Economic and Social Survey of Asia and the Far East 1953

image of Economic and Social Survey of Asia and the Far East 1953

This latest edition of the Survey analyzes current economic and social developments in the region against the background of events in the world economy. It also focuses on the serios problems of growth and transformation of the area's least developed and Pacific Island developing economies.




The Japanese economy has made remarkable advances since the outbreak of the Korean war and output has now considerably exceeded, its pre-war level. The boom started with a sharp rise in prices, particularly of export commodities, stimulating the production of export goods. Since wages and the prices of domestic materials, such as coal, rose much more slowly, business profits increased and investment and the production of capital goods were stimulated. Moreover, rising prices, the expanding volume of exports, and the additional income accruing from special procurement of the United Nations forces in Korea, brought about a remarkable improvement in the balance of payments, enabling Japan to build up its foreign reserves. Wages lagged behind rising prices and consumer expenditures in real terms, which had been growing yearly since the end of the second world war, remained stable throughout 1951.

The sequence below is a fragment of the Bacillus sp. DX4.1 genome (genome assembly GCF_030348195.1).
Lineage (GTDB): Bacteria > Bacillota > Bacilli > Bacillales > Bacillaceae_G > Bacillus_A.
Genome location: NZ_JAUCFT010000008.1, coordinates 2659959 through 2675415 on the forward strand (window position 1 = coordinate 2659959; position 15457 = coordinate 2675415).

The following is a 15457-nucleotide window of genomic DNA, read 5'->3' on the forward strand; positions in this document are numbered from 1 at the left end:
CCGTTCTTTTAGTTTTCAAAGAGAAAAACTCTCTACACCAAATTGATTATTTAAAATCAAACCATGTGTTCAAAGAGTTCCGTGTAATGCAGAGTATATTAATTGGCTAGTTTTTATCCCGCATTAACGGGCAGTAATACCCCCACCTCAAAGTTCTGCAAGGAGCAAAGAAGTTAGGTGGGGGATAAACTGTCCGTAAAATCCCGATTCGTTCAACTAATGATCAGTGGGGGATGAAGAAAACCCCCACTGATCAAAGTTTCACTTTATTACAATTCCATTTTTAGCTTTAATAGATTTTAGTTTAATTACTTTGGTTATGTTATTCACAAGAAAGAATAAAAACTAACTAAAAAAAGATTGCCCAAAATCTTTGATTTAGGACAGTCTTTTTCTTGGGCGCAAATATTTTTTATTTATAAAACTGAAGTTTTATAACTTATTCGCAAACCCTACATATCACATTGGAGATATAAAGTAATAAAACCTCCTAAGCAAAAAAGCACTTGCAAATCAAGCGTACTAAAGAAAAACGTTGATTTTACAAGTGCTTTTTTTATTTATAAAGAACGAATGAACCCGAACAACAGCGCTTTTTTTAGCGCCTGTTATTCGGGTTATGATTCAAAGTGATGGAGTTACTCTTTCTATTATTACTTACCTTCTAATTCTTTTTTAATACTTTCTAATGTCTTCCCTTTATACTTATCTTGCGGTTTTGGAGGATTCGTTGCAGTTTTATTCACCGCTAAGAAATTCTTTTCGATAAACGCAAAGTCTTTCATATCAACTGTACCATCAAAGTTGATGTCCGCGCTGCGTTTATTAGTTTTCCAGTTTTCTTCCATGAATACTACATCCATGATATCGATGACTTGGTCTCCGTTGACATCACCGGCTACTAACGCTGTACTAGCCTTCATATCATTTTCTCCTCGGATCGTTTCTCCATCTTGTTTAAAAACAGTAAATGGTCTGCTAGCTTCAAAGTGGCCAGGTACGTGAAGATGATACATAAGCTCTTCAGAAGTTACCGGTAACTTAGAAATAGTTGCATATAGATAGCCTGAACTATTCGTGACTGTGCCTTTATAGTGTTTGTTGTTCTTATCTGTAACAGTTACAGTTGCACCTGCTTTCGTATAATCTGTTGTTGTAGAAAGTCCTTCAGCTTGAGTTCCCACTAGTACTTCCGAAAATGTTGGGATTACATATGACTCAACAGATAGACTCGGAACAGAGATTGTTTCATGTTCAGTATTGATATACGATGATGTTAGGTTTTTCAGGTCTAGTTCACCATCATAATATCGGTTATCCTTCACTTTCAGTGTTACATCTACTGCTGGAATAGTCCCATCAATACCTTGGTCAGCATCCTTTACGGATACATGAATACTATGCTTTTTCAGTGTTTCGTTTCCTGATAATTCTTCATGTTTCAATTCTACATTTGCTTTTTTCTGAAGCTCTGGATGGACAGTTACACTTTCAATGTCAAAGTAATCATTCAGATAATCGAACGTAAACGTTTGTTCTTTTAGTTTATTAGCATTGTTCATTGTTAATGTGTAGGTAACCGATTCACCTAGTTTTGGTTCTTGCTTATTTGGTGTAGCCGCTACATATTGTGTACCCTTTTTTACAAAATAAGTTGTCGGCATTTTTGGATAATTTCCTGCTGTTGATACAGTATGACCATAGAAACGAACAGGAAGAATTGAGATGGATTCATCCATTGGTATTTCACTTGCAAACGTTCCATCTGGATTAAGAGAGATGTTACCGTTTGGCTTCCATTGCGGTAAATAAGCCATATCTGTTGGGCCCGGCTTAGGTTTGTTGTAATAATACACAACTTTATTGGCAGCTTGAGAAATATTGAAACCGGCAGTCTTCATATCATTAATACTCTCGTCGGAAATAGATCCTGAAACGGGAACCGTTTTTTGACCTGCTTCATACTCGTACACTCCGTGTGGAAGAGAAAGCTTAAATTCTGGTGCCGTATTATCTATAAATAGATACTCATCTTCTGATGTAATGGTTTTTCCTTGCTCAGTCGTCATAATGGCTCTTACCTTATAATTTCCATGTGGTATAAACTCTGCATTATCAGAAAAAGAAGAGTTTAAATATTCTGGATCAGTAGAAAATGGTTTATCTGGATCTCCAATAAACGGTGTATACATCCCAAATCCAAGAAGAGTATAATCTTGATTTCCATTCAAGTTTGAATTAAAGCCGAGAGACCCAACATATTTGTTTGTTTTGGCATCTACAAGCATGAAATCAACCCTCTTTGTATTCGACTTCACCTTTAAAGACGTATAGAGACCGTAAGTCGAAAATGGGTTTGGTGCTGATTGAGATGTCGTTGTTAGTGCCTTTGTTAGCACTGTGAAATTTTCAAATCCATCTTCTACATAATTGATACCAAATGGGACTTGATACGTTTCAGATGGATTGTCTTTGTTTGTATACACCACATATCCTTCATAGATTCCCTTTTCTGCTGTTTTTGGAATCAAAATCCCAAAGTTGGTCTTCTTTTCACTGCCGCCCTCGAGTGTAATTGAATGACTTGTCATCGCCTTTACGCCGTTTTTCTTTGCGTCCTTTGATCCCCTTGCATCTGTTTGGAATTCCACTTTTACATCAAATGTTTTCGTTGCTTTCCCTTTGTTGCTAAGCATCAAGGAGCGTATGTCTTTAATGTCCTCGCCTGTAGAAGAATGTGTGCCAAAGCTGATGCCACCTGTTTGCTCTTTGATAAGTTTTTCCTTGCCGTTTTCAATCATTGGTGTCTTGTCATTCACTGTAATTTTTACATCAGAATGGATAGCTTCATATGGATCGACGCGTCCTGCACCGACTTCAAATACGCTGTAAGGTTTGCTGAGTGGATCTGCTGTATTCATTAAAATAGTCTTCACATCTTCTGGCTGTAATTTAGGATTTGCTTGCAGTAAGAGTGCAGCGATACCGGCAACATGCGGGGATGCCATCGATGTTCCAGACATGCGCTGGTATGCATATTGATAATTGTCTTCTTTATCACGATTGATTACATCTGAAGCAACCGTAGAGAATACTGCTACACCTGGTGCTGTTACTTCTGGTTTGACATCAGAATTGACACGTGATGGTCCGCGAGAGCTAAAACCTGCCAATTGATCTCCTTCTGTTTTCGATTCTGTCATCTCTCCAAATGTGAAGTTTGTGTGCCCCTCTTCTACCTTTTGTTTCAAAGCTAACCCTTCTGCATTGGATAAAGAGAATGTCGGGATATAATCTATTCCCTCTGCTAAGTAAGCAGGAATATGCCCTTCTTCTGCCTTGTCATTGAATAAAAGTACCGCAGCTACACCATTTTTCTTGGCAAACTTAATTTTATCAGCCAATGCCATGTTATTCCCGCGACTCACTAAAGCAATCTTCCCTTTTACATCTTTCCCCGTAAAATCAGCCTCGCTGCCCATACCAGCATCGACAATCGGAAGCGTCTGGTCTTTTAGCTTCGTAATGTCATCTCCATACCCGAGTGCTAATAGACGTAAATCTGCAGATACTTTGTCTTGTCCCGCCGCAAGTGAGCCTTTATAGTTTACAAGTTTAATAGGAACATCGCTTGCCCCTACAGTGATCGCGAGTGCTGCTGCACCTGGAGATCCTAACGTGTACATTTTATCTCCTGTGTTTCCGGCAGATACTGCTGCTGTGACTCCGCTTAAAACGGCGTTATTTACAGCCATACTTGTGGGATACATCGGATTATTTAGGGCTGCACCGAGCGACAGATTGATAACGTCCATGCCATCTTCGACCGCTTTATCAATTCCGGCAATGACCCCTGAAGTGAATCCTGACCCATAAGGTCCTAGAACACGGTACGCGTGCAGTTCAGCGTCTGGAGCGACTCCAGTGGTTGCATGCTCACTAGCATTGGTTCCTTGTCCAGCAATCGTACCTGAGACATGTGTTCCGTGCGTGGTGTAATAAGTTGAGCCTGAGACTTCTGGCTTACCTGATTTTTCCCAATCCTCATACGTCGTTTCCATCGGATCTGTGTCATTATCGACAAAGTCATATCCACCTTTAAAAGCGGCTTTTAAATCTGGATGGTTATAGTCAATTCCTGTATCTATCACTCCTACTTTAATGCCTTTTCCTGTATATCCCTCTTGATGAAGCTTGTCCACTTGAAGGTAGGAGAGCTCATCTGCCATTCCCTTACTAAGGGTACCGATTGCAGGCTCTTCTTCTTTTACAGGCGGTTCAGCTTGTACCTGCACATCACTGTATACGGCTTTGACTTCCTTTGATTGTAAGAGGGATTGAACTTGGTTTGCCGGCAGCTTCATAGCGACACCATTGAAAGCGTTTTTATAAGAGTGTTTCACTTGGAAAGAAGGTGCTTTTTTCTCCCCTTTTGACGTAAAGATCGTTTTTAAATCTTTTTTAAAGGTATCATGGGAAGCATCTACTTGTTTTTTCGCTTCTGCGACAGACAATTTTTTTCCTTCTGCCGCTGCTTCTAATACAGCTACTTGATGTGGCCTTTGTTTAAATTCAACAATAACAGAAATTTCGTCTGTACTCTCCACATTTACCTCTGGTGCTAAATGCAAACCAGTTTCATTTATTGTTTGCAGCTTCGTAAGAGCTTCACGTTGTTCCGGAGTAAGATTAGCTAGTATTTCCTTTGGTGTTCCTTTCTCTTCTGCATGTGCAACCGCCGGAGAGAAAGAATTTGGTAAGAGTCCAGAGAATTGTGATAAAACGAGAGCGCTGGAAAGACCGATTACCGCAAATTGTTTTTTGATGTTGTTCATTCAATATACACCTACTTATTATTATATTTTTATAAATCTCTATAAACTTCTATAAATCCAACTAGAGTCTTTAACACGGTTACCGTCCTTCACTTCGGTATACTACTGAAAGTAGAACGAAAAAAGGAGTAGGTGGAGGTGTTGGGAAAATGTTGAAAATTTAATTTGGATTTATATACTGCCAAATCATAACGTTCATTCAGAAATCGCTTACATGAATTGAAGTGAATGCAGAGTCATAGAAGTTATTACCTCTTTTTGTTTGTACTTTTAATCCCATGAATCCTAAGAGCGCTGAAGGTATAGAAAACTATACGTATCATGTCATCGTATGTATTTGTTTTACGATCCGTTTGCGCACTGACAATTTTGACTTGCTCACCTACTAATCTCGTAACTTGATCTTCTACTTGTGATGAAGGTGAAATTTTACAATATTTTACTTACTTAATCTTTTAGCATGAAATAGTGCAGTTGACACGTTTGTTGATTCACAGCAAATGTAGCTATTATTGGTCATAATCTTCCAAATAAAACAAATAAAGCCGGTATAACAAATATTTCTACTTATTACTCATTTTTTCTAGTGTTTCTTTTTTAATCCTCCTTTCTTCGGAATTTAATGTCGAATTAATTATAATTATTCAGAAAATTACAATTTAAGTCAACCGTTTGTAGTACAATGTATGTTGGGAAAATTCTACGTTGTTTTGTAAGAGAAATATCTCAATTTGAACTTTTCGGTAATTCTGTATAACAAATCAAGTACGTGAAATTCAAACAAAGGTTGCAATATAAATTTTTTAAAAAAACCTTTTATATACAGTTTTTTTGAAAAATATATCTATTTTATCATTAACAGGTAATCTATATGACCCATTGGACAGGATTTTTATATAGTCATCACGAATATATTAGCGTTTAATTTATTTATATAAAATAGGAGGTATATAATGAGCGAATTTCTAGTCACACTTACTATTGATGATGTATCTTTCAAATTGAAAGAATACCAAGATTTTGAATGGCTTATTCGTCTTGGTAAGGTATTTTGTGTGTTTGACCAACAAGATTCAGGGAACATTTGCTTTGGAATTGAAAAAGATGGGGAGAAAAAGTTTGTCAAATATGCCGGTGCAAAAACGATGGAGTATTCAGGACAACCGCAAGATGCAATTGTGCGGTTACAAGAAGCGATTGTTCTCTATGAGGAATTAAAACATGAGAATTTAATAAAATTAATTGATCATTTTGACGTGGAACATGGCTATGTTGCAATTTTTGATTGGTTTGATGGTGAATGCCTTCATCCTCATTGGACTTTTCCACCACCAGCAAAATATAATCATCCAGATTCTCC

This is a required field
Please enter a valid email address
Approval was a Success
Invalid data
An Error Occurred
Approval was partially successful, following selected items could not be processed due to error